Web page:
The Associated Press cautions staffers on retweeting

Reporters for major media outlets who also tweet commonly include a disclaimer in their Twitter profiles stipulating that retweets do not equal endorsements.

But that's not enough for the Associated Press, which issued an updated set of social media guidelines on Thursday with a new section addressing the dangers of retweeting without context.

Here's that section, via a memo from Tom Kent, the news service's deputy managing editor for standards and production:


Retweets, like tweets, should not be written in a way that looks like you're expressing a personal opinion on the issues of the day. A retweet with no comment of your own can easily be seen as a sign of approval of what you're relaying. For instance:

RT @jonescampaign smith's policies would destroy our schools

RT @dailyeuropean at last, a euro plan that works

These kinds of unadorned retweets must be avoided.

However, we can judiciously retweet opinionated material if we make clear we're simply reporting it, much as we would quote it in a story. Colons and quote marks help make the distinction:

RT Jones campaign now denouncing smith on education: @jonescampaign smith's policies would destroy our schools

RT big European paper praises euro plan: @dailyeuropean "at last, a euro plan that works"

These cautions apply even if you say on your Twitter profile that retweets do not constitute endorsements.

"There was no particular issue that led to today's update to our guidelines," Kent wrote in an email to Yahoo News. "The language we've added on retweeting, rather than trying to limit retweets, illustrates ways AP staffers can retweet opinionated material much as we'd include it in a news story: in a way that makes clear it's not the staffer's personal opinion."

The news service's social guidelines already caution staffers about expressing their opinions on contentious issues--or simply trash-talking sports teams and celebrities:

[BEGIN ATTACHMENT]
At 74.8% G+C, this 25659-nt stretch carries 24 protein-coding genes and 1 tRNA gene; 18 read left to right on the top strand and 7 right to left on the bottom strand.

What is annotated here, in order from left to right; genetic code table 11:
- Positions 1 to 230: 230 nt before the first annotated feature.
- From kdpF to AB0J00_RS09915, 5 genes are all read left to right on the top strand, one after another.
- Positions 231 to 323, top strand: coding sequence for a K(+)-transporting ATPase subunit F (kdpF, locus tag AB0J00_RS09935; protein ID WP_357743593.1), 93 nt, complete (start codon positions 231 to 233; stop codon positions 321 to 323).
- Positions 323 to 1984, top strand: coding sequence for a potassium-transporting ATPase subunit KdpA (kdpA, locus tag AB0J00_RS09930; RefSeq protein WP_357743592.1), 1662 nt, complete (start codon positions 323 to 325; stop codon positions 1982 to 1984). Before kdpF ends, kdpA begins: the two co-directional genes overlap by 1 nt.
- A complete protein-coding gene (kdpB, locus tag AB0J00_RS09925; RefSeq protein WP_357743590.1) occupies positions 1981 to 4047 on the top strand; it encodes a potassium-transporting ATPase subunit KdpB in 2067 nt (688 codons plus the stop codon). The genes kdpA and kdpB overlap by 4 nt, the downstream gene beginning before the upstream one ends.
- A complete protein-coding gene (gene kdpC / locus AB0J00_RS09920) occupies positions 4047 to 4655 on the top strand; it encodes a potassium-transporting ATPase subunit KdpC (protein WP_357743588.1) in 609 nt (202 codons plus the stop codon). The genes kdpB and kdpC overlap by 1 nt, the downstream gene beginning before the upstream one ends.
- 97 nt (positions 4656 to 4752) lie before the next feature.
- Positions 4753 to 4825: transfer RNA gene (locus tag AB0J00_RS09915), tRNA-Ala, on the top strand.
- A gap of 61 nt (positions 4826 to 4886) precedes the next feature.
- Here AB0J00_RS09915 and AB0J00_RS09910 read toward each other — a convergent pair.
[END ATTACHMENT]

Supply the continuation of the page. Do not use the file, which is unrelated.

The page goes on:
Everyone who works for AP must be mindful that opinions he or she expresses may damage the AP's reputation as an unbiased source of news. AP employees must refrain from declaring their views on contentious public issues in any public forum and must not take part in demonstrations in support of causes or movements. This includes liking and following pages and groups that are associated with these causes or movements.

Sometimes AP staffers ask if they're free to comment in social media on matters like sports and entertainment. The answer is yes, with a couple of reasonable exceptions:

First, trash-talking about anyone (or team or company or celebrity) reflects badly on staffers and the AP. Assume your tweet will be seen by the target of your comment. The person or organization you're deriding may be one that an AP colleague is trying to develop as a source. Second, if you or your department covers a subject--or you supervise people who do--you have a special obligation to be even-handed in your tweets. Whenever possible, link to AP copy, where we have the space to represent all points of view.

"People will disagree," Lou Ferrara, the AP's managing editor for sports, entertainment and interactive, added in an email, "but our job is to make sure our journalists--and others in the industry who regularly follow AP's advice--participate in social media without bias."

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